Common man pays more tax than corporates, but Centre plays ‘oil bonds’ card

Common man pays more tax than corporates, but Centre plays ‘oil bonds’ card

The data on fuel taxes, personal income tax, and corporate taxes show that individuals are paying more tax than corporates in India. The discrepancy can be attributed to the increased fuel prices and reduction in corporate taxes in the country.

According to data, the common man paid a total of ₹4.69 lakh crore in taxes against ₹4.57 lakh crore paid by corporates to the central exchequer. Also, a huge chunk of fuel taxes come from common people’s pockets, further increasing their contribution towards the taxes.

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Despite data backing the common man’s plight, Finance Minister Nirmala Sitharaman on Monday expressed the Centre’s inability to cut down on fuel prices, citing its commitment to make payments towards the oil bonds created by the former UPA government.

More income, fewer repayments

Sitharaman stated that there won’t be any cut in excise duties on fuel as the government has to pay the dues created by the former government. “If I did not have the burden to service the oil bonds, I would have been in a position to reduce excise duty on fuel. The previous government has made our job difficult by issuing oil bonds. Even if I want to do something I am paying through my nose for the oil bonds,” she said.

The minister informed that only ₹3,500 crore of principal amount has been paid till now while the remaining ₹1.3 Lakh crore is due over the next four years. She said the NDA government has paid an interest of ₹9,989 crore every year since 2014.

The Centre’s total collection from taxes levied on fuel has shot up to ₹2.95 lakh crore in 2020 from just ₹0.74 lakh crore (or ₹74,000 crore) in 2014-2015 when the NDA government came to power. The fuel tax collection has constantly increased except in 2019-2020. Despite the tax collection, the government did not pay any principal amount of the oil bonds while central excise duty kept increasing.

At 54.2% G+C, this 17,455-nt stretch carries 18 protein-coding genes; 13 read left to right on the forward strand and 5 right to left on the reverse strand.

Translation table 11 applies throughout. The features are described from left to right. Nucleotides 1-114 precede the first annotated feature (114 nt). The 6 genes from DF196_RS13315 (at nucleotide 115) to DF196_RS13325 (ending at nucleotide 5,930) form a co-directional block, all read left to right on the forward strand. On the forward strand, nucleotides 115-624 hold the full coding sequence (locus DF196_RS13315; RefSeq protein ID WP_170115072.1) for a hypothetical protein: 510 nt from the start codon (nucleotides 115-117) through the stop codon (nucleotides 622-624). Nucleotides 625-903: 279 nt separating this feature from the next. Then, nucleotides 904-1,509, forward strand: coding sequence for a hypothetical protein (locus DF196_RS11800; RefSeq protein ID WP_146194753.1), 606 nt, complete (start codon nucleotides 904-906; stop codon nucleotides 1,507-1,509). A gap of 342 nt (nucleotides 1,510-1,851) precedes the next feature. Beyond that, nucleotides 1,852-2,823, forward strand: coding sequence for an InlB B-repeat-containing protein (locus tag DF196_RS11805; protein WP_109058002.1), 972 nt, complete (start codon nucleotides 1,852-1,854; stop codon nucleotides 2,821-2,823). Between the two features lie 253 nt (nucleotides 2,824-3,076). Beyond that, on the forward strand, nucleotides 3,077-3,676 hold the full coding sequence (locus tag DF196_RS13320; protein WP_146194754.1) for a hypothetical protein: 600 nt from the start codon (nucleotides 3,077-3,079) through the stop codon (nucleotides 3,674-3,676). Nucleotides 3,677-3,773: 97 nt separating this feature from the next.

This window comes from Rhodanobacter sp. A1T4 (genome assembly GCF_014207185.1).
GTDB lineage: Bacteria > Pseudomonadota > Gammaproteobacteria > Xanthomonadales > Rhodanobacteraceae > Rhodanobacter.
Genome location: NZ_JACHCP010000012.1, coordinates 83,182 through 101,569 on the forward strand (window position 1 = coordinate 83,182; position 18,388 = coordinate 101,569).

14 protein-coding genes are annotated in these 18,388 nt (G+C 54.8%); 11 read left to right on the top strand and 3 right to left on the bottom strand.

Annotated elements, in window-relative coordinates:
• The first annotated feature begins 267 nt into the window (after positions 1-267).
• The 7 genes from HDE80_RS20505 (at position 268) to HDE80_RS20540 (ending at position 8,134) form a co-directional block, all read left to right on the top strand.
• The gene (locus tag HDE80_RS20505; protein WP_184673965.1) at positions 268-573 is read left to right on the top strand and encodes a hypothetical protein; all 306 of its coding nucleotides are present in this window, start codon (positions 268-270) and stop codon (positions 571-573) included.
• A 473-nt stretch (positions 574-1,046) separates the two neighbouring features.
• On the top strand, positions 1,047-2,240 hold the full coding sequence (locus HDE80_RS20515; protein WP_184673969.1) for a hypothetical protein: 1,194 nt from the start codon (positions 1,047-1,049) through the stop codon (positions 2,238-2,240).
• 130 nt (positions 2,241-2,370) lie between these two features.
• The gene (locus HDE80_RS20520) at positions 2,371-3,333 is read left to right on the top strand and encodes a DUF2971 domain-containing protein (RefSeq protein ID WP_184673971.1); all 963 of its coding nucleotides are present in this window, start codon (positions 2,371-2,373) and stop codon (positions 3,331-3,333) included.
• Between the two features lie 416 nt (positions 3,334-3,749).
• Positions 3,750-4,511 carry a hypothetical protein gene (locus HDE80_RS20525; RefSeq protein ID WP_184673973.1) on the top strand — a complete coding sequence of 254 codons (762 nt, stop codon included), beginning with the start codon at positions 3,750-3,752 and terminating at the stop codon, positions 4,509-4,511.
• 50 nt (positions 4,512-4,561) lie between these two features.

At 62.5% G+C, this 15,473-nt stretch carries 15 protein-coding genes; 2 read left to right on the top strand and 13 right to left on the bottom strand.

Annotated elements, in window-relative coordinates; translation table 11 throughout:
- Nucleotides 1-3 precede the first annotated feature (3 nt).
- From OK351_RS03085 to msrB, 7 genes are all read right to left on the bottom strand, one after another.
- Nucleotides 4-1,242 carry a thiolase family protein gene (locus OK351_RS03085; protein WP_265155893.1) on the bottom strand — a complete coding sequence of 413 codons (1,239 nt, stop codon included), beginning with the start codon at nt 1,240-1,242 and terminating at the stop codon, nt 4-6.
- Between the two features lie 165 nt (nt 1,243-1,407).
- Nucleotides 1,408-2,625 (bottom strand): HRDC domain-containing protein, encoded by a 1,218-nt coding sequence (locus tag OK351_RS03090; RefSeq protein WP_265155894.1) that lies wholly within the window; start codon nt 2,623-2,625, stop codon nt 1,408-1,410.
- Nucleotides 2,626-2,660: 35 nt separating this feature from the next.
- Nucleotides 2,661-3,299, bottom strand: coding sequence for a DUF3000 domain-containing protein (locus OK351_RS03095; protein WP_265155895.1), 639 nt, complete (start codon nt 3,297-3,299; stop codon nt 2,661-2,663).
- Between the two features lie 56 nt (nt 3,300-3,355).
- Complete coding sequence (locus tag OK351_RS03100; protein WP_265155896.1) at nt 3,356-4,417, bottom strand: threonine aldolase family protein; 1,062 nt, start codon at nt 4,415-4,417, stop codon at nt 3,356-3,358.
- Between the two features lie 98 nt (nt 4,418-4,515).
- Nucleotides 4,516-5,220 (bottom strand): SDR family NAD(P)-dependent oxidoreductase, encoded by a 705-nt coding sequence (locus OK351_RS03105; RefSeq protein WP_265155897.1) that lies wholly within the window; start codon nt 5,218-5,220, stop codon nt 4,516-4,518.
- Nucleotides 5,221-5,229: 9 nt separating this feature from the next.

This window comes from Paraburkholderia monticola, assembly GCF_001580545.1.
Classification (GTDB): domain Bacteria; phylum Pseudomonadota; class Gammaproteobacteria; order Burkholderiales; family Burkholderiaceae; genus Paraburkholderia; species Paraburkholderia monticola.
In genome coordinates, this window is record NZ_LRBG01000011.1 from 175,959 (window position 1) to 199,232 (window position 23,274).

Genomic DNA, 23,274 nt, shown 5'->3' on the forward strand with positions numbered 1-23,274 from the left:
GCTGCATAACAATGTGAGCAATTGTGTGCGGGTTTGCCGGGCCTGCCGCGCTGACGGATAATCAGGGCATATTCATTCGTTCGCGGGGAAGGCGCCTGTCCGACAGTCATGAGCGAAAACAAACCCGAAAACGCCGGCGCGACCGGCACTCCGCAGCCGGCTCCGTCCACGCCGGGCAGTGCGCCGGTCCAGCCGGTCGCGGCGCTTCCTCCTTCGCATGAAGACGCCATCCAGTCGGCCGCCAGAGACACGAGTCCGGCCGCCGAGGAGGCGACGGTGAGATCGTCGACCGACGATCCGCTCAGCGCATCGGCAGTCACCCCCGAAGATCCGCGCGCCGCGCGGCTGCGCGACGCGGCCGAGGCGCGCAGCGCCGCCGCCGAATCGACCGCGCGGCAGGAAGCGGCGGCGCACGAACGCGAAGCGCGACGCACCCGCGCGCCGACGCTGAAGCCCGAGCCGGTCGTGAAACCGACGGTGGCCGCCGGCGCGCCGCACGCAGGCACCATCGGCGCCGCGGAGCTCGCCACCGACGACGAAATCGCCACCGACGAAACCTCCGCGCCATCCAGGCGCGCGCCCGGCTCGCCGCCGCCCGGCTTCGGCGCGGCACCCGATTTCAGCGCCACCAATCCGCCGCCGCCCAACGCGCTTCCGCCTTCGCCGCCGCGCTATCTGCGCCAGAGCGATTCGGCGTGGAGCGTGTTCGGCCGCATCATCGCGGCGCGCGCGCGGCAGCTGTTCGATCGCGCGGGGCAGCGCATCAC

The central excise duty on petrol has been hiked to ₹32.90 per litre from ₹9.8 per litre in 2014. Similarly, the duty on diesel has spiked from ₹3.56 to ₹31.80 a litre.

Similarly, the income tax collection too increased over the last three years. Interestingly, it has even crossed the corporate tax collection in 2020, as per the CAG report. Over 13 lakh income tax returns were filed in 2019-2020 while the number escalated to nearly 15 lakh returns in 2020-2021.

Thus, the actual tax collection was ₹4.69 lakh crore in 2020-21. When compared to personal income tax collection, corporate tax collection stood at ₹4.57 lakh crore in the same year.
Corporate tax is the direct tax levied on the corporates based on their income or profit from the business while personal income tax is calculated on the personal income or salary of an individual.

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The total corporate tax is calculated based on different revenues earned by the entity from various sources. The corporations with an annual turnover of less than ₹400 crore and having no other exemptions need to pay the Corporate Tax at the rate of 22 per cent. The same tax rate was 30 per cent before the amendment took place in 2019. Similarly, the tax slab for personal income tax was increased. Despite the increase in slabs, the tax collection saw a rise over the last two years.

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